Notably, the more rational, business-oriented Medellin and Antioquia areas once again voted overwhelmingly against Petro in this latest round, having earlier voted overwhelmingly for former Medellin Mayor Federico Gutierrez in the first round.

But voters in the more government-dependent cities including Bogota, Cartagena, Santa Marta and the Atlantic coast -- along with the narco-dominated Pacific regions -- tipped the scales for Petro.

In his rambling victory speech last night, Petro stated that “love” is the key to moving Colombia forward.

But it was class-hatred and lies that dominated Petro’s campaign messages, including the most outrageous lie – repeated through millions of corrupt, boiler-room social-media messages that he authorized-- asserting that third-place presidential candidate Federico Gutierrez was a narco gangster.

In response, Colombia’s mainstream news magazine Semana published campaign videos -- taken by a disgruntled Petro campaign worker -- showing the extent of corruption and lying used by the Petro campaign, which news organizations across Colombia quickly dubbed as “Petrovideos.”

But the “Petrovideos” scandal wasn’t enough to convince enough voters to choose Hernandez over Petro. In what could be compared to a story by Nobel prize-winning novelist Gabriel Garcia Marquez, the voting result can now only be described as “magical surrealism.”

Among the fantastical Petro campaign promises, which will face an uncertain fate in Colombia’s divided Congress, starting this August:

Giving government jobs to 3 million unemployed people, without any rhyme, reason or viable funding source;

Accelerating the destruction of Colombia’s fiscally crucial oil-and-gas industry;

Buying all of Colombia’s coal output and letting it sit unused (supposedly to fight climate change);

Building an economically incoherent, multi-billion-dollar freight-rail network that supposedly would offload containers in the Pacific and then ship them overland through Colombia’s eastern plains to the Atlantic (even though shippers inevitably would employ the far-cheaper Panama Canal option);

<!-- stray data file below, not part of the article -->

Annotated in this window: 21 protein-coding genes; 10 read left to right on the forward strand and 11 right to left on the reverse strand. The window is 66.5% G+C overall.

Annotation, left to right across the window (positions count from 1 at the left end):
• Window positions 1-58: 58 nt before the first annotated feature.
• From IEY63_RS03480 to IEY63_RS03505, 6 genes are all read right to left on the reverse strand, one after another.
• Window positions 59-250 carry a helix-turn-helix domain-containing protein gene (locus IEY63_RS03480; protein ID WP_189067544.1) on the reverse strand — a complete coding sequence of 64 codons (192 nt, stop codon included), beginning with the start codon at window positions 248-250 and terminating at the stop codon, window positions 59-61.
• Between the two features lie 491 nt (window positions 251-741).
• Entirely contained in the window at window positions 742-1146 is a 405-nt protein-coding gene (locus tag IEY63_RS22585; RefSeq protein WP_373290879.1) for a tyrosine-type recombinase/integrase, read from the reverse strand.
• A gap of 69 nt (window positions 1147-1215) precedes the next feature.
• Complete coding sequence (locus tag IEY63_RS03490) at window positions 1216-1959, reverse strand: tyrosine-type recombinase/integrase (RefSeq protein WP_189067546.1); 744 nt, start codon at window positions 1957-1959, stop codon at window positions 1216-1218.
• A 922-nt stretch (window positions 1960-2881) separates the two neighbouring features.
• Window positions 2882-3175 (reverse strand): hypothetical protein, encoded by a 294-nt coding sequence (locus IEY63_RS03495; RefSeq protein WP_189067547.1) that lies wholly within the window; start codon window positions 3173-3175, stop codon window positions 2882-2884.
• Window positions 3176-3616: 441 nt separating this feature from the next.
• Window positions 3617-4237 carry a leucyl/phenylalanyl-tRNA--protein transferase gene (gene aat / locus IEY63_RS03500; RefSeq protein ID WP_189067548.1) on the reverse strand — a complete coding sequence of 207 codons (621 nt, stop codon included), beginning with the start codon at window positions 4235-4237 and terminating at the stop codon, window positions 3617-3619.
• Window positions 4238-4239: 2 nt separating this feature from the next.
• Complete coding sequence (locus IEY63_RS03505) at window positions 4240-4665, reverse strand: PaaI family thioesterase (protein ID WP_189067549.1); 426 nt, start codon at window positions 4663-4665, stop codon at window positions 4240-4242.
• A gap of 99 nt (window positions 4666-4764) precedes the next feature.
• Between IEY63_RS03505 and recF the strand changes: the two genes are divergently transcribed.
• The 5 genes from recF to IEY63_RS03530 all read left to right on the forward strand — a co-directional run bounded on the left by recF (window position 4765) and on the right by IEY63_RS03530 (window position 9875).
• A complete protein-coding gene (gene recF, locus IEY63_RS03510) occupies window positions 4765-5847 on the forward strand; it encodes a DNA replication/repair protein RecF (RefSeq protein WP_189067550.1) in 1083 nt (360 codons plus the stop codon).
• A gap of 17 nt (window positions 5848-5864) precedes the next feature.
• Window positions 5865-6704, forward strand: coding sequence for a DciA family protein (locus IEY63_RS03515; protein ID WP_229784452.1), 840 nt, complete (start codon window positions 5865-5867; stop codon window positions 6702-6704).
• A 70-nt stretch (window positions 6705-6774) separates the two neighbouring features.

Building a passenger rail line to Venezuela, without any logical reason given;

Confiscating the pensions of 18 million tax-paying Colombians in order to give pensions to people who never contributed anything to any pension fund;

Converting Colombia’s flawed-but-improving mixed, public-private health system to a vastly underfunded, government-run system; and

Telling Colombia’s Attorney-General to set free “young people” from Colombia’s jails, claiming that they were all imprisoned unjustly during the violent riots that Petro helped provoke in 2021.

Written by May 30 2022 0

Defying pollsters and traditional punsters, former Bucaramanga Mayor Rodolfo Hernandez soundly beat favored contender and former Medellin Mayor Federico Gutierrez in the first-round Colombian national elections May 29 -- hence pitting Hernandez against stagnating socialist Gustavo Petro in the final round June 19.

With 100% of the votes now counted, Petro yesterday got the same 8.5 million votes (40.3%) he got in his last losing candidacy (in 2018, soundly beaten by centrist moderate Ivan Duque), while Hernandez got 5.8 million votes (28.1%), Gutierrez got 5.06 million votes (23.9%) and former center-left Antioquia Governor Sergio Fajardo came in fourth with 888,000 votes (4.2%).